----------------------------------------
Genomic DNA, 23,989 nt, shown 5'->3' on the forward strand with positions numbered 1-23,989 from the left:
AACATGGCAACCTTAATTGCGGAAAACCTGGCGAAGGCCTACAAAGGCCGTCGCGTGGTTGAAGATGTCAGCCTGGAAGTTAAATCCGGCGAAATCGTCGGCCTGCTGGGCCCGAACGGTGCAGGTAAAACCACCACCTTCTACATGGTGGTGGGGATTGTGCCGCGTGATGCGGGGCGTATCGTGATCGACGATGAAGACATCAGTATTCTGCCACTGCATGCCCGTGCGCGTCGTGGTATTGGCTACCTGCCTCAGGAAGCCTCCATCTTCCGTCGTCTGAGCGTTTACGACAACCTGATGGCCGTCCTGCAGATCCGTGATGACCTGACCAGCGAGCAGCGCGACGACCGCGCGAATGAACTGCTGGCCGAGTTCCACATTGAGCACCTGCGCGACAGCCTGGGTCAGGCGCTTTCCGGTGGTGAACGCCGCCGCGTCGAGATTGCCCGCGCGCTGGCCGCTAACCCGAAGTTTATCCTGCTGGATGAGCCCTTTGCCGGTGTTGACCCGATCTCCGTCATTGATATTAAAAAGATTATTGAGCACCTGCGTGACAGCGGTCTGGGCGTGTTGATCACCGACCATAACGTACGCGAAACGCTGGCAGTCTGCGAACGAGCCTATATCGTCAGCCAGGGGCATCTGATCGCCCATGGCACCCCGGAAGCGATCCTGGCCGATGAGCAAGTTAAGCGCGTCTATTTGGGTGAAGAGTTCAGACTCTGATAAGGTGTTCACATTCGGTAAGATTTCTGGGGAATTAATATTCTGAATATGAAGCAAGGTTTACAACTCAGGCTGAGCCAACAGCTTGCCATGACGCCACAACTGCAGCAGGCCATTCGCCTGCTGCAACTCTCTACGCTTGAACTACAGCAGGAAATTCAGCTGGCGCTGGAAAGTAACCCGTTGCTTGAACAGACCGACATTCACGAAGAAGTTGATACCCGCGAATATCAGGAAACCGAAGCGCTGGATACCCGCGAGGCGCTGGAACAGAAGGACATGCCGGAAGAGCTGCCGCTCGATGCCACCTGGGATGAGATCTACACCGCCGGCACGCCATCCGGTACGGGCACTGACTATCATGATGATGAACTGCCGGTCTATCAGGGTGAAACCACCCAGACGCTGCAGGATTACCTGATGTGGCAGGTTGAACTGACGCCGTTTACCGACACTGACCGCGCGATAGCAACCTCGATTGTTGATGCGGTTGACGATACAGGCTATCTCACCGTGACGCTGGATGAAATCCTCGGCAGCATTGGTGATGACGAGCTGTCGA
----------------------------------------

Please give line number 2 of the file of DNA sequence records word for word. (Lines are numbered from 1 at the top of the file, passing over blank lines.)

AACATGGCAACCTTAATTGCGGAAAACCTGGCGAAGGCCTACAAAGGCCGTCGCGTGGTTGAAGATGTCAGCCTGGAAGTTAAATCCGGCGAAATCGTCGGCCTGCTGGGCCCGAACGGTGCAGGTAAAACCACCACCTTCTACATGGTGGTGGGGATTGTGCCGCGTGATGCGGGGCGTATCGTGATCGACGATGAAGACATCAGTATTCTGCCACTGCATGCCCGTGCGCGTCGTGGTATTGGCTACCTGCCTCAGGAAGCCTCCATCTTCCGTCGTCTGAGCGTTTACGACAACCTGATGGCCGTCCTGCAGATCCGTGATGACCTGACCAGCGAGCAGCGCGACGACCGCGCGAATGAACTGCTGGCCGAGTTCCACATTGAGCACCTGCGCGACAGCCTGGGTCAGGCGCTTTCCGGTGGTGAACGCCGCCGCGTCGAGATTGCCCGCGCGCTGGCCGCTAACCCGAAGTTTATCCTGCTGGATGAGCCCTTTGCCGGTGTTGACCCGATCTCCGTCATTGATATTAAAAAGATTATTGAGCACCTGCGTGACAGCGGTCTGGGCGTGTTGATCACCGACCATAACGTACGCGAAACGCTGGCAGTCTGCGAACGAGCCTATATCGTCAGCCAGGGGCATCTGATCGCCCATGGCACCCCGGAAGCGATCCTGGCCGATGAGCAAGTTAAGCGCGTCTATTTGGGTGAAGAGTTCAGACTCTGATAAGGTGTTCACATTCGGTAAGATTTCTGGGGAATTAATATTCTGAATATGAAGCAAGGTTTACAACTCAGGCTGAGCCAACAGCTTGCCATGACGCCACAACTGCAGCAGGCCATTCGCCTGCTGCAACTCTCTACGCTTGAACTACAGCAGGAAATTCAGCTGGCGCTGGAAAGTAACCCGTTGCTTGAACAGACCGACATTCACGAAGAAGTTGATACCCGCGAATATCAGGAAACCGAAGCGCTGGATACCCGCGAGGCGCTGGAACAGAAGGACATGCCGGAAGAGCTGCCGCTCGATGCCACCTGGGATGAGATCTACACCGCCGGCACGCCATCCGGTACGGGCACTGACTATCATGATGATGAACTGCCGGTCTATCAGGGTGAAACCACCCAGACGCTGCAGGATTACCTGATGTGGCAGGTTGAACTGACGCCGTTTACCGACACTGACCGCGCGATAGCAACCTCGATTGTTGATGCGGTTGACGATACAGGCTATCTCACCGTGACGCTGGATGAAATCCTCGGCAGCATTGGTGATGACGAGCTGTCGA